'Midas touch'

Gallagher has been in the aviation industry since he earned an MBA at the University of California, Berkeley, in 1974. He says he has "kerosene in his blood," ran a successful California airline in the 1980s and joined with two others in 1992 to invest $1 million and launch ValuJet.

He was the second of the founding members to sell significant shares after the 1996 crash. As the stock was falling, Gallagher walked away with at least $8 million, according to news reports at the time.

In a few years, Gallagher was poised to take over an airline again.

Courtesy of Tony Jannus Aviation Society

Maurice Gallagher Jr. took over Allegiant Air shortly after it declared bankruptcy.

Unable to keep up with rising fuel costs, Allegiant — then a California-based charter service — filed for bankruptcy in December 2000. Gallagher loaned the fledgling company about $2 million and, as its largest creditor, emerged with near total control of the company in 2001.

From the start, he imbued the place with a ValuJet-like sensibility.

Executives bragged about saving money by building their own office furniture, just like ValuJet's leaders had.

Both airlines offered low prices to entice customers who normally wouldn't fly.

Both operated only a few flights per week between cities, and hired staff mechanics at only a handful of airports where it flies.

Allegiant also bought used planes from foreign carriers like ValuJet did.

Soon the company was on a path toward 55 straight profitable quarters, a streak that still remains unbroken.

"Maury has the Midas touch," said Priddy, the ValuJet cofounder and former chairman. "He knows how to make money."

After he took over Allegiant, the airline began doing business with other companies that he had a stake in — firms that had little or nothing to do with aviation. Investors questioned many of these deals, saying there is no way to tell whether the arrangement is good for the company or just good for Gallagher.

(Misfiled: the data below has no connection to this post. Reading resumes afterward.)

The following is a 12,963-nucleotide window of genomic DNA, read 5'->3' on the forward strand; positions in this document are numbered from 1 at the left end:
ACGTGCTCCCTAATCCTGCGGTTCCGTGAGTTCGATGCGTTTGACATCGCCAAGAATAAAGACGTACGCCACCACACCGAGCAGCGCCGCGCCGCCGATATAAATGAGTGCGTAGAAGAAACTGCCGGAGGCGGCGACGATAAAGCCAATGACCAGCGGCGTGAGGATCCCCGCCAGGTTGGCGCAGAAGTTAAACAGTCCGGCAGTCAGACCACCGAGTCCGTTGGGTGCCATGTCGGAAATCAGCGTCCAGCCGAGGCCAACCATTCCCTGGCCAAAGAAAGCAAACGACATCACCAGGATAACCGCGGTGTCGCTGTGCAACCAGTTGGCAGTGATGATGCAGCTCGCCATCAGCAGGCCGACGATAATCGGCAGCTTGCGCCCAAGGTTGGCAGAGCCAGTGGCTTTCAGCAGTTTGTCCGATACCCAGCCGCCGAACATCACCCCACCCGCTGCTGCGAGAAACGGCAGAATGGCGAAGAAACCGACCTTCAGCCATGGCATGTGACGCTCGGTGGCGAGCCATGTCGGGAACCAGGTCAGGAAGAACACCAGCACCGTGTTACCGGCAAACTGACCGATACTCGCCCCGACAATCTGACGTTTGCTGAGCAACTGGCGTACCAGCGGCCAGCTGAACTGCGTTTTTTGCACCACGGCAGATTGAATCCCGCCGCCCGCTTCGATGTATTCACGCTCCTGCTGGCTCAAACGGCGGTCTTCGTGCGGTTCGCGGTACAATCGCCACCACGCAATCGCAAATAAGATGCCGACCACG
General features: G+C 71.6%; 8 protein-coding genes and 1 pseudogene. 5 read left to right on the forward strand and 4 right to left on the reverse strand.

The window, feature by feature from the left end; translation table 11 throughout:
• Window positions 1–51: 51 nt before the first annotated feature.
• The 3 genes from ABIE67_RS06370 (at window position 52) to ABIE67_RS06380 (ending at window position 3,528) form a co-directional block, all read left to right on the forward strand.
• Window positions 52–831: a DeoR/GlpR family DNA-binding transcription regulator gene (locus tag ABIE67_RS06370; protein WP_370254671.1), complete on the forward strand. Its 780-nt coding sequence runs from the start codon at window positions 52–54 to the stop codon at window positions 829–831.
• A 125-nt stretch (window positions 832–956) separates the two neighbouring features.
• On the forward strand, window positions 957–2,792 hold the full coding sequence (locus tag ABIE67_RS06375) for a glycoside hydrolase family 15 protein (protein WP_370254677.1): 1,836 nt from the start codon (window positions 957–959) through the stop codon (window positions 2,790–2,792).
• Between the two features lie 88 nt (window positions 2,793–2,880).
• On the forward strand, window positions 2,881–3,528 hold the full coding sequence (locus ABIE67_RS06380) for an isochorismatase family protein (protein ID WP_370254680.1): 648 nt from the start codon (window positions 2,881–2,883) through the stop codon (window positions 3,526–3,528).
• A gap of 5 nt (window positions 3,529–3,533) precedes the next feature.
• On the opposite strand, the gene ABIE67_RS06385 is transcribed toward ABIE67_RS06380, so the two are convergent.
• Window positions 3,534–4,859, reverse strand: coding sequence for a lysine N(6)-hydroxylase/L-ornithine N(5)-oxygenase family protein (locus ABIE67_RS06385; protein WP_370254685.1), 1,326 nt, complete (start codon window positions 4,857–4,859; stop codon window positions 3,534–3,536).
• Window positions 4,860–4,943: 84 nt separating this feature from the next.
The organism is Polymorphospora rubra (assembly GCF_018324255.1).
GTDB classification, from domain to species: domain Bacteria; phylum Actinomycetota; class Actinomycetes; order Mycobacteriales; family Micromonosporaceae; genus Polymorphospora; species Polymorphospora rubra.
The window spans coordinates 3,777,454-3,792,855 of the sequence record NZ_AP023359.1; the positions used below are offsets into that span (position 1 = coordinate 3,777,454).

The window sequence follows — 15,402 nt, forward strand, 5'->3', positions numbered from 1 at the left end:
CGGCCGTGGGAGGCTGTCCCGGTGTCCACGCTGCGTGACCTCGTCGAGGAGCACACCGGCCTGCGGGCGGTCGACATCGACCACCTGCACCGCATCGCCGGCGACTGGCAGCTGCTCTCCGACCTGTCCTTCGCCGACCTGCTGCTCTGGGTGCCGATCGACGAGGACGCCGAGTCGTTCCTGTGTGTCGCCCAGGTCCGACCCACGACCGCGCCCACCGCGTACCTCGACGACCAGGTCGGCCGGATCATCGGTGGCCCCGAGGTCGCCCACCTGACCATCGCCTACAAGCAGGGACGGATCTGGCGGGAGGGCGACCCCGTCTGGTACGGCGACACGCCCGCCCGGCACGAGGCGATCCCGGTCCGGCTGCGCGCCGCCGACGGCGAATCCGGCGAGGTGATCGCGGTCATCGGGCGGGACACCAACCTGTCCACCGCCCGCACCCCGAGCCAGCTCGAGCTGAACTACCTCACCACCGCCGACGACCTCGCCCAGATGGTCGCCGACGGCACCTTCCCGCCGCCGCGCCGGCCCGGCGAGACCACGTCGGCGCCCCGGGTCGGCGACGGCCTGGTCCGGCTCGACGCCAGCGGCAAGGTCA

Securities filings show Allegiant paid at least $26 million to companies in which Gallagher is an investor or manager.

The airline paid at least $15 million to lease its headquarters from real estate companies partly controlled by Gallagher, Timothy Flynn and John Redmond.

Flynn served on the Allegiant board from 2006 to 2013; Redmond is a current board member.

It paid $3.2 million to Alpine Labs, a TV production company co-founded by Gallagher, to produce an on-plane game show.

It paid more than $1 million to sponsor a professional truck racing team controlled by Gallagher. His son, Spencer, is one of the team's seven drivers.

These transactions were approved by Allegiant's board members but drew criticism from at least one investor. The head of CtW Investment Group, which invests money from union pensions, sent two letters in the past 20 months asking whether the board was truly independent of Gallagher.

One board member, Redmond, did outside business with Gallagher while two others — Gary Ellmer and Linda Marvin — worked with him at a different airline in the past, wrote CtW executive director Dieter Waizenegger.


Maurice Gallagher Jr. talks with Richard Y. Newton Jr., left, and Tom Jewsbury, the director of St. Pete-Clearwater International Airport, during an awards ceremony in Gallagher's honor last November.

CtW is a coalition of unions, including the International Brotherhood of Teamsters, which represents Allegiant's pilots. The letters came at a time when the pilots and the company were in a labor dispute and amid a string of local news stories about its plane's breakdowns in the summer of 2015. Waizenegger called for change among board members and asked that the board set up its own safety committee to better keep track of problems.

"The company's own pilots have pointed to a corporate culture where profits come before safety," wrote Waizenegger, referring to concerns raised amid an ugly labor dispute. "Considering that a key element of Allegiant's business model is the reliance on older aircraft, which require more extensive maintenance, a board committee that focuses exclusively on safety would appear long overdue," Waizenegger added.

Gallagher dismissed the concerns as "unfounded public allegations," part of a campaign by a grasping pilots union.

The board remains the same, and it has not started its own safety committee.


Sonya Jensen of St. Petersburg buys a ticket to Peoria, Ill., on Allegiant Air at St. Petersburg-Clearwater International Airport.

Contact William R. Levesque at Follow @Times_Levesque. Contact Nathaniel Lash at Follow @Nat_Lash. Contact Anthony Cormier at Follow @Cormier_Times.